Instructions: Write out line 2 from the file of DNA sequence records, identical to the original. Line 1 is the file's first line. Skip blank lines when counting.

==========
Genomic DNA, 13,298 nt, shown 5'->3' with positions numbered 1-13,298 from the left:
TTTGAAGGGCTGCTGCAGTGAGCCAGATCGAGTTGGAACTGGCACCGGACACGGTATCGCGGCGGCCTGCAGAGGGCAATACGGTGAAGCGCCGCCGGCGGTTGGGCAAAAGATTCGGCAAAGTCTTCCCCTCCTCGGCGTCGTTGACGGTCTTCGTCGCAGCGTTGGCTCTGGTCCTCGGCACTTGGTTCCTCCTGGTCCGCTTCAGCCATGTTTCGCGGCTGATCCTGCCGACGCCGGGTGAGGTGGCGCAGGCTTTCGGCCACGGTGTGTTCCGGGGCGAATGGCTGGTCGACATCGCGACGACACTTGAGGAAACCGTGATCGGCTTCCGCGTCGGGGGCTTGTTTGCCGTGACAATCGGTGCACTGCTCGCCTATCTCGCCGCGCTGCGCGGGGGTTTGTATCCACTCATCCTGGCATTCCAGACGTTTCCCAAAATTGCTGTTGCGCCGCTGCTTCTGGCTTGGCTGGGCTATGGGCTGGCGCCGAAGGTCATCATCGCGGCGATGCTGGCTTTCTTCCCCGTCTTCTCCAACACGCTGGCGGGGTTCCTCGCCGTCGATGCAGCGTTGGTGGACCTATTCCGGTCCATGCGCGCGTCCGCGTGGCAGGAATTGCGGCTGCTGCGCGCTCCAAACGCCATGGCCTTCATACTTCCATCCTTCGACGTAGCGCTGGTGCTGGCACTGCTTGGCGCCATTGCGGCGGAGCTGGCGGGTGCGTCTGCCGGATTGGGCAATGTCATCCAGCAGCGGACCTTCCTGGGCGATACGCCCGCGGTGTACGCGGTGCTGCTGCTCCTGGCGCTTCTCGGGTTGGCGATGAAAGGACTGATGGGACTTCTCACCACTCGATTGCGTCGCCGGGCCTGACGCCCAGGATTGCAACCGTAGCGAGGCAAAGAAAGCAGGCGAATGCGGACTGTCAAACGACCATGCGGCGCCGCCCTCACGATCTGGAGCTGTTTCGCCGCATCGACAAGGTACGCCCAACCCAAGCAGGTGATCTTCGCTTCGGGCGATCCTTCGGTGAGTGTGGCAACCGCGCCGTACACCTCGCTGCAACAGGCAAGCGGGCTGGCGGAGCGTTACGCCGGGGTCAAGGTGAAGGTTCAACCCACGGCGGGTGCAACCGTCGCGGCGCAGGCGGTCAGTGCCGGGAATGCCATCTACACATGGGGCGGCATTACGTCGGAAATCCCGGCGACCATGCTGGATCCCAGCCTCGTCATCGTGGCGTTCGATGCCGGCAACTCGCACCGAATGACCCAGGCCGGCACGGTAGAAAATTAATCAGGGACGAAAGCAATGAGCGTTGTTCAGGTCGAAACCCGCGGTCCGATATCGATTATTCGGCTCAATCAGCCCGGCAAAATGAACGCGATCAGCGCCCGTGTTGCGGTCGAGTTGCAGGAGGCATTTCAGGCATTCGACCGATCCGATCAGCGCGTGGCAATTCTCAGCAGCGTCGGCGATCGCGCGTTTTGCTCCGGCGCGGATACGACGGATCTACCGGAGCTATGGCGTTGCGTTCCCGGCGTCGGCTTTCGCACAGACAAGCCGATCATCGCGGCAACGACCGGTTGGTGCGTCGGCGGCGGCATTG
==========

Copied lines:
TTTGAAGGGCTGCTGCAGTGAGCCAGATCGAGTTGGAACTGGCACCGGACACGGTATCGCGGCGGCCTGCAGAGGGCAATACGGTGAAGCGCCGCCGGCGGTTGGGCAAAAGATTCGGCAAAGTCTTCCCCTCCTCGGCGTCGTTGACGGTCTTCGTCGCAGCGTTGGCTCTGGTCCTCGGCACTTGGTTCCTCCTGGTCCGCTTCAGCCATGTTTCGCGGCTGATCCTGCCGACGCCGGGTGAGGTGGCGCAGGCTTTCGGCCACGGTGTGTTCCGGGGCGAATGGCTGGTCGACATCGCGACGACACTTGAGGAAACCGTGATCGGCTTCCGCGTCGGGGGCTTGTTTGCCGTGACAATCGGTGCACTGCTCGCCTATCTCGCCGCGCTGCGCGGGGGTTTGTATCCACTCATCCTGGCATTCCAGACGTTTCCCAAAATTGCTGTTGCGCCGCTGCTTCTGGCTTGGCTGGGCTATGGGCTGGCGCCGAAGGTCATCATCGCGGCGATGCTGGCTTTCTTCCCCGTCTTCTCCAACACGCTGGCGGGGTTCCTCGCCGTCGATGCAGCGTTGGTGGACCTATTCCGGTCCATGCGCGCGTCCGCGTGGCAGGAATTGCGGCTGCTGCGCGCTCCAAACGCCATGGCCTTCATACTTCCATCCTTCGACGTAGCGCTGGTGCTGGCACTGCTTGGCGCCATTGCGGCGGAGCTGGCGGGTGCGTCTGCCGGATTGGGCAATGTCATCCAGCAGCGGACCTTCCTGGGCGATACGCCCGCGGTGTACGCGGTGCTGCTGCTCCTGGCGCTTCTCGGGTTGGCGATGAAAGGACTGATGGGACTTCTCACCACTCGATTGCGTCGCCGGGCCTGACGCCCAGGATTGCAACCGTAGCGAGGCAAAGAAAGCAGGCGAATGCGGACTGTCAAACGACCATGCGGCGCCGCCCTCACGATCTGGAGCTGTTTCGCCGCATCGACAAGGTACGCCCAACCCAAGCAGGTGATCTTCGCTTCGGGCGATCCTTCGGTGAGTGTGGCAACCGCGCCGTACACCTCGCTGCAACAGGCAAGCGGGCTGGCGGAGCGTTACGCCGGGGTCAAGGTGAAGGTTCAACCCACGGCGGGTGCAACCGTCGCGGCGCAGGCGGTCAGTGCCGGGAATGCCATCTACACATGGGGCGGCATTACGTCGGAAATCCCGGCGACCATGCTGGATCCCAGCCTCGTCATCGTGGCGTTCGATGCCGGCAACTCGCACCGAATGACCCAGGCCGGCACGGTAGAAAATTAATCAGGGACGAAAGCAATGAGCGTTGTTCAGGTCGAAACCCGCGGTCCGATATCGATTATTCGGCTCAATCAGCCCGGCAAAATGAACGCGATCAGCGCCCGTGTTGCGGTCGAGTTGCAGGAGGCATTTCAGGCATTCGACCGATCCGATCAGCGCGTGGCAATTCTCAGCAGCGTCGGCGATCGCGCGTTTTGCTCCGGCGCGGATACGACGGATCTACCGGAGCTATGGCGTTGCGTTCCCGGCGTCGGCTTTCGCACAGACAAGCCGATCATCGCGGCAACGACCGGTTGGTGCGTCGGCGGCGGCATTG